Voice of the Blood
For years, I wasn't sure if Thomas was ever going to get over the loss of Dorothy. Of course, it hit all of us pretty hard, and it made sense that Thomas got the worst of it. But I didn't want to admit, even to myself, that I was afraid for my best friend. Everyone processes grief in his own way, and it's not up to me to understand it. But I had always wished there was something I could do.
Thomas and I had been friends since middle school at Hosford, gravitating together as the two quiet kids who rode bikes along the howling loneliness of the lower Southeast train yards every day, even in the rain, and carried sketchbooks everywhere, trading doodles in class the way the popular kids passed notes. We'd kept close even when our paths after Cleveland High took him to PNCA for photography, and me to PSU to start on an architecture degree that I flaked out on to pursue my own unprofitable painting and drawing.
Dorothy was one of my college housemates; she was my study partner, my fellow party hound, my occasional art model, and my best drinking buddy, keeping me company when a heavy course load and late darkroom hours kept Thomas too busy to hit the Virginia Cafe with us. She never gave me a hard time for preferring the pursuit of the perfect light on the river to the relentless struggle for money for car payments, but she was also never swayed by my artistic pretensions, simply seeing me for what I was, the way she did with everyone. Thomas was like that, too. They had clicked from the moment they met at her birthday party, and though my two best friends were careful not to exclude me, I could tell right away that I was probably going to need a new housemate, sooner or later. That was all right; that was how life worked, and I was happy for them.
I remember moving her into his place, only weeks before the accident. I listened to her gushing about how great it was going to be as soon as she had her stuff set up in his kitchen, and the parties she was planning to take advantage of her new home. Thomas had bought a great house, a tall, crooked old Victorian on Brigadoon-like Southeast Alder Court, a quiet little stretch of two blocks that seemed to exist only to get people lost. He and I had refinished the house over the course of a sweaty, back-breaking year. I proudly showed Dorothy the perfect seams of the hardwood floor that I had put in by myself, the sunny pale-yellow paint job on the built-in shelves, and the tiny flowers barely visible, white on white, along the kitchen cabinets. Dorothy stroked them with her damp fingertip and grinned at me, clinking the rim of her beer bottle against mine, but then turned to Thomas and grabbed him in a girlish hug. They sparkled when they were together. I stood aside and tore off some of the paint-stiffened masking tape I'd missed.
"Thanks for helping us move, Eddie," Dorothy said. "You're a good friend."
That night, sitting in the breakfast nook, under the floodlight of a full September moon, we'd killed off most of a case of beer. At least half of it went into Dorothy. She was damn proud of her ability to drink me under the table and still maintain a figure like a sylph from a fairy tale or a perfume ad campaign. Thomas mostly hung back, watching us get trashed, occasionally taking Polaroids of Dorothy as she grinned, pulled her T-shirt up and pressed herself against the cupboards, the gas stove, the smooth polished ridges of the wood floor.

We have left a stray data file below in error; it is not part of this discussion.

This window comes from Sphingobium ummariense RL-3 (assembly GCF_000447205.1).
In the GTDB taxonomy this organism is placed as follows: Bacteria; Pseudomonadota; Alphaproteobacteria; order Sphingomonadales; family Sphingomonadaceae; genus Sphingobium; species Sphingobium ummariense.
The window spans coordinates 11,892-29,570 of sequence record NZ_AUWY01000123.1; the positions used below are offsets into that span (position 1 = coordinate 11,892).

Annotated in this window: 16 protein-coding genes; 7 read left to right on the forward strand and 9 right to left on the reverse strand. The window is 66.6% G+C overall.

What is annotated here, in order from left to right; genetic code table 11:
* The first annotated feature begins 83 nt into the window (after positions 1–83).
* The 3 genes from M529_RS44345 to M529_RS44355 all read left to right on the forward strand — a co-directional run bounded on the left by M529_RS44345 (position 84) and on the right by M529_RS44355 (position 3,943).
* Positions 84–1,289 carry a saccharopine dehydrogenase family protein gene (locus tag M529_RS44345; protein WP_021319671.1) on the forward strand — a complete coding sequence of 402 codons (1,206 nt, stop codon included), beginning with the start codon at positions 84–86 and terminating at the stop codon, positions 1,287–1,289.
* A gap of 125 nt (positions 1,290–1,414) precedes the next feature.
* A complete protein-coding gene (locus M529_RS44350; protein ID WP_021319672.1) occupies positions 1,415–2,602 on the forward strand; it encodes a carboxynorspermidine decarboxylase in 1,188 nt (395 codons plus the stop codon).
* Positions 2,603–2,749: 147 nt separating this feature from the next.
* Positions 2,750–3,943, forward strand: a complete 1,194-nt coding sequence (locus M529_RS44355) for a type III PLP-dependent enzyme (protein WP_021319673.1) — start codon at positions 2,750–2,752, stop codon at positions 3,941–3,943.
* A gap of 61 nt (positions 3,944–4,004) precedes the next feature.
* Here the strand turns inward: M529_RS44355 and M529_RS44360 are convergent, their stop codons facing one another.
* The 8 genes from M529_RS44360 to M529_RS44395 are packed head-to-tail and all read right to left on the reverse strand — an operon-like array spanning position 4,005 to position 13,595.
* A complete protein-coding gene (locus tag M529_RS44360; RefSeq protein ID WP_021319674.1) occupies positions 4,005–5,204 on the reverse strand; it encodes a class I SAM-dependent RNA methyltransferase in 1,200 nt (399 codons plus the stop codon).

"I love this place," she kept whispering. "I don't ever want to leave you." She was making out with the house itself, glancing over her shoulder to make sure we, and the camera, were watching.
Mere weeks later, Thomas and I and all of Dorothy's family and friends were dressed in black at the Lone Fir Cemetery, so close to Alder Court that I imagined I could throw a stone from the hill crest where her body was laid to rest, and smash in one of the windows of the breakfast nook.
"I can't believe," Thomas said to me, his eyes arid, heat-wave-blurry deserts of pain, "that she won't be there when I get home, or beside me when I wake up. I always let her sleep in."
He laid one of the pictures from that night on the fresh grave, on top of all the wreaths and bouquets of sober white lilies and roses. I wanted to hug him, but it wouldn't have been appropriate, to be in the space where she should be. I asked if he wanted to come to the VC with me and have a drink in her honor, but he shook his head and walked away in the center of a knot of family members. I went alone, then, and had a drink for each of them—a vodka and tonic with lemon for him, and a pint of Widmer IPA for her. I didn't need anything for myself.
Two weeks after the funeral, I went back to the site with Thomas, unable to bear the thought that the funeral flowers would have all wilted and dried up. I brought some fresh yellow daisies from the grocery store. Daisies were her favorite. "She hates dead flowers," Thomas said, his voice as coiled as a mattress spring. It looked like he hadn't cried at all since he'd gotten the phone call about the accident, his eyes so hard that it seemed impossible that he could ever cry again. "She hates graveyards. She hates all this death and dying stuff."
I picked up the dead flowers and put them in a paper sack, and laid the daisies against the concrete marker. The sod covering had not yet begun to merge into the grass. "Well, she's gone now," I said. "She doesn't hate anything anymore."
He laid another Polaroid on top of the daisies and said nothing. The Lone Fir was on my bike route home from work, so I returned there pretty often, bringing new flowers if I had the pocket change. Every time, in the midst of the dry stems of my last tribute, there was a new Polaroid of Dorothy.
I recognized most of them from Thomas' big box of snapshots of her; I had introduced them, after all, and I had spent a lot of time with them, hanging out with some fresh pints from BridgePort at home, wandering through art galleries at First Thursday, or closing down the VC or the Matador or the Space Room. Sometimes I was afraid to let them go at the end of the night, but always shook off my concern; Dorothy was a better driver drunk than I was sober. The accident wasn't her fault, even though her blood-alcohol level was way beyond legality; most of the time it was. Some sleep-deprived numbskull from Scappoose in a big ol' truck had taken a turn the wrong way down a one-way street, and Dorothy had signaled and turned correctly into a head-on collision. It made me furious to realize that the other driver had survived with just a touch of whiplash and some bruises from his seatbelt. I wanted to say that to Dorothy, knowing she'd appreciate my righteous anger, but I'm not much for talking to memorials, even ones with pictures.
After a year, the stack of photos on the grave had grown inches thick, warped and glued together from their emulsions melting in the rain. I had been going less often, and seeing Thomas hardly at all. He just didn't seem like the same person, and had no interest in going out or having people over. I couldn't remember the last time I'd seen him smile. To be honest, I didn't really want to see him—not without her, not with that void next to him where she should be, the lack of her written on his face.